Last Saturday Willowbog Bonsai staged the second of three closely scheduled Carving workshops and four more participants were able to turn some of their bonsai into plies of sawdust.
There was a certain similarity in all of the trees brought along in that they all exhibited either large or smallish pruning scars that required some sort of ” naturalisation ” for a convincing bonsai image to be achieved from the tree as a whole.
The owner Terry, watches closely with an understandably concerned look on his face as the Makita cutter strays very close to useful branches at the top of his Hawthorn. We actually only needed to remove one to allow the carved area to look like a convincing natural break with subsequent internal decay forming a hollow.
As always it is good to only do the initial removal of wood before allowing the participant to further refine the area, either with a smaller tool such as a Dremel or hand tools. Terry in fact spent some time using both approaches and ended the day with a pleasing result, just more branches to grow now !
Nest up is Darren’s Birch requiring very similar treatment although mostly on a series of small pruning scars. Again I removed the bulk of the wood and allowed the owner to further refine the areas.
A challenging piece of raw material in the shape of Ian’s Holly. Just one main pruning cut at the top of the trunk to deal with.
Ian’s second tree was a nice Beech which was someway down the bonsai path despite exhibiting an old pruning cut at the top of the trunk. Not a big carving job but a little tricky with so many mature and valuable branches around the area.
Hard to see in this photo but Darren’s second tree was basic raw material Hawthorn but with very interesting truly natural deadwood features and great old bark, all of which we were careful to interfere with as little as possible whilst at the same time altering the obvious height reduction cuts.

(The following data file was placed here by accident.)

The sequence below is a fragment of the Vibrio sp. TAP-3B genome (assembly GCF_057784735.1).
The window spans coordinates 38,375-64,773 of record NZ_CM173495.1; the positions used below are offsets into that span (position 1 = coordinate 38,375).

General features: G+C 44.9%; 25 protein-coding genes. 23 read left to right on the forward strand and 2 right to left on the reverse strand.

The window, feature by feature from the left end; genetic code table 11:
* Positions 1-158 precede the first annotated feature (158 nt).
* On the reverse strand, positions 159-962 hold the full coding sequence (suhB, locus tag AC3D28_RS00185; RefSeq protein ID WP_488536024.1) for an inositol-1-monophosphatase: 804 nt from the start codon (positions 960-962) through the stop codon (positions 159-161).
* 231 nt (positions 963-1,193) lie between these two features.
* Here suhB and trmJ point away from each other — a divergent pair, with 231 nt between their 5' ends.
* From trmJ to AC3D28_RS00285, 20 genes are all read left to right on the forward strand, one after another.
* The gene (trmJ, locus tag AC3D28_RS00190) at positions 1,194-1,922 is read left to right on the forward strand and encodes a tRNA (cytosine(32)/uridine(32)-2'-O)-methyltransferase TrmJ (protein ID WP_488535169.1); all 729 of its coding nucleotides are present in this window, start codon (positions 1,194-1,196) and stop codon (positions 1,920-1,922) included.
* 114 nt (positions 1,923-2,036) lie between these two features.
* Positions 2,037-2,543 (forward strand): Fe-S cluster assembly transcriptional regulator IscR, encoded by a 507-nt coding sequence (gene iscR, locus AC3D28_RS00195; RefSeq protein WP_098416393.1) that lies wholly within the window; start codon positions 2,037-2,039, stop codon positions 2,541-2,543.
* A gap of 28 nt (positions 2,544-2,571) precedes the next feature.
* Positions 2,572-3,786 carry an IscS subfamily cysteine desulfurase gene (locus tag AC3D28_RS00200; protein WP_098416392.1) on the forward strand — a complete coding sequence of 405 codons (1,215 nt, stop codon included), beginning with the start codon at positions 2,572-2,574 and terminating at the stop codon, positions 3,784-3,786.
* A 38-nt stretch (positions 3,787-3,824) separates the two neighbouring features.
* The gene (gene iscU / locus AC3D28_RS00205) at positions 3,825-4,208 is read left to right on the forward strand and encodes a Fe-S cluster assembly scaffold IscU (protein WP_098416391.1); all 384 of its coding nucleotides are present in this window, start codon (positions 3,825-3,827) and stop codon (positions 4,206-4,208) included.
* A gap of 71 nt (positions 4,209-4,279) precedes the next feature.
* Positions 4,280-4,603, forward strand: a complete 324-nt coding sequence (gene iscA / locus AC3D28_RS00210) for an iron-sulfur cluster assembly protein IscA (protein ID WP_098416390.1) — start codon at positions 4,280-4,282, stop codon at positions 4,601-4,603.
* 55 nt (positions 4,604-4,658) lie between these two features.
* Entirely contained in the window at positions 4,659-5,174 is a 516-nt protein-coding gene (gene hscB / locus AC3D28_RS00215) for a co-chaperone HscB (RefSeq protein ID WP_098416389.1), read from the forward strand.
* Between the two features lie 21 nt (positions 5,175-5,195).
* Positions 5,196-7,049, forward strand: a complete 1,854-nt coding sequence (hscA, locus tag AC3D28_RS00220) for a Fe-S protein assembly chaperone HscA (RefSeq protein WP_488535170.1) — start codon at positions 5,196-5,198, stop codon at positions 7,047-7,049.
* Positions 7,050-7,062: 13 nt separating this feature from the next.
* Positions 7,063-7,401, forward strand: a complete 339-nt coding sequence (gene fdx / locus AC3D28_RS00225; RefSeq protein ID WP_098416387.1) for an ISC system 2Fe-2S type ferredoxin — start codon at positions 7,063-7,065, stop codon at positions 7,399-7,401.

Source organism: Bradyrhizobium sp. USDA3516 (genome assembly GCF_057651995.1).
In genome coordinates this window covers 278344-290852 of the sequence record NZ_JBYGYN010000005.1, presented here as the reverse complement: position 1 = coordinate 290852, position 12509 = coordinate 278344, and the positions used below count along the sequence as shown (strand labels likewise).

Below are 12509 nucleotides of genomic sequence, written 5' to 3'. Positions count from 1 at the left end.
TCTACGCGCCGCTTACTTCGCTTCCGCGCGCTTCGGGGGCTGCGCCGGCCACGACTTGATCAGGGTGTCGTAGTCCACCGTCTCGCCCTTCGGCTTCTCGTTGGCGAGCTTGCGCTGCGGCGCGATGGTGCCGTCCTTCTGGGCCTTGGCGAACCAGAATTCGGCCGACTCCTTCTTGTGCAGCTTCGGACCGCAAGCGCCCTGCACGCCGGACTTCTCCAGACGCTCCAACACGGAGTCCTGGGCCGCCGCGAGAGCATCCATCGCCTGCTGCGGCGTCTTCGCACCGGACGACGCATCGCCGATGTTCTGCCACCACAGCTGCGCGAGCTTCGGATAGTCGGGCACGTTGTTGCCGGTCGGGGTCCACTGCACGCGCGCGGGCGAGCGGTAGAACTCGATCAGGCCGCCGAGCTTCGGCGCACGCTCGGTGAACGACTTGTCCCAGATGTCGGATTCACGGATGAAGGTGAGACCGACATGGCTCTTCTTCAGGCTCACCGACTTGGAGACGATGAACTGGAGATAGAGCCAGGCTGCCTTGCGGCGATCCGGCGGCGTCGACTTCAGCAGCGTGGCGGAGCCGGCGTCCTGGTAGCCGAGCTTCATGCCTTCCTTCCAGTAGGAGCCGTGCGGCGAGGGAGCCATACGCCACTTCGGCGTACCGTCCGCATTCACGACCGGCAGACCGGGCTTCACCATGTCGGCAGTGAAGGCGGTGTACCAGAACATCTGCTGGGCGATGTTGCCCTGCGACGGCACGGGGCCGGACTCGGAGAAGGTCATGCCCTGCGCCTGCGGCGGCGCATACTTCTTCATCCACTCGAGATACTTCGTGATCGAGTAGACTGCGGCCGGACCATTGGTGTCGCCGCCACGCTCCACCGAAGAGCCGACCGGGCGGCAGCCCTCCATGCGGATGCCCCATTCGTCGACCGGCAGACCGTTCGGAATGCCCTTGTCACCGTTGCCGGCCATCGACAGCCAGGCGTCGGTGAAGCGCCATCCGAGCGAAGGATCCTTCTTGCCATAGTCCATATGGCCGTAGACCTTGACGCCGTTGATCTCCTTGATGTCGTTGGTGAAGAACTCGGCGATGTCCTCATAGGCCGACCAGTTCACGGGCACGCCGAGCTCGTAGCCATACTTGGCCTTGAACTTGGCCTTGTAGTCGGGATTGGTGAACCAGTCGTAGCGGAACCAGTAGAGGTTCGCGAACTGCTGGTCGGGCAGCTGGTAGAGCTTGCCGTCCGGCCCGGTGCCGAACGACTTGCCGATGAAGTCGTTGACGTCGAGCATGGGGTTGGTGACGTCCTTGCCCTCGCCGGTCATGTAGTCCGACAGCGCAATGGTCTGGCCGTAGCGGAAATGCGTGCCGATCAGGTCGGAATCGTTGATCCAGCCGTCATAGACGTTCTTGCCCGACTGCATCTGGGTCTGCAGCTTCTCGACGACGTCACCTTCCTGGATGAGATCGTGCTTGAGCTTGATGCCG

We had a quick look at Terry’s big Yew which we have worked on several times before and which is progressing very nicely. There was scope to take the shari and consequent live vein development a touch further though which Terry did himself after we had pinpointed the live veins.
Our fourth participant, Angela, somehow got side tracked in to a re-potting exercise on her Oak raw material. Largely so as to reveal the several centimetres of trunk below soil level, unfortunately no magical nebari was evident but that’s the gamble you take with that sort of raw, field grown, stock. Nevertheless, a bonsai image was still possible and we finished up by dealing with the inevitable large pruning scars and some preliminary branch selection. The tree should be fine with thoughtful aftercare and greenhouse protection.
Final picture shows a simple bit of carving and another field grown bit of material, this time a Swamp cypress. Same sort of work as we did all day really.
Thanks to the participants and to Scott who performed valuable service not least in anticipating which tool was next required and making sure it was plugged in and ready to go, I swear he is a mind reader, I was spoilt !! Oh, and he took all the photos too. Another fully subscribe sawdust workshop next Saturday.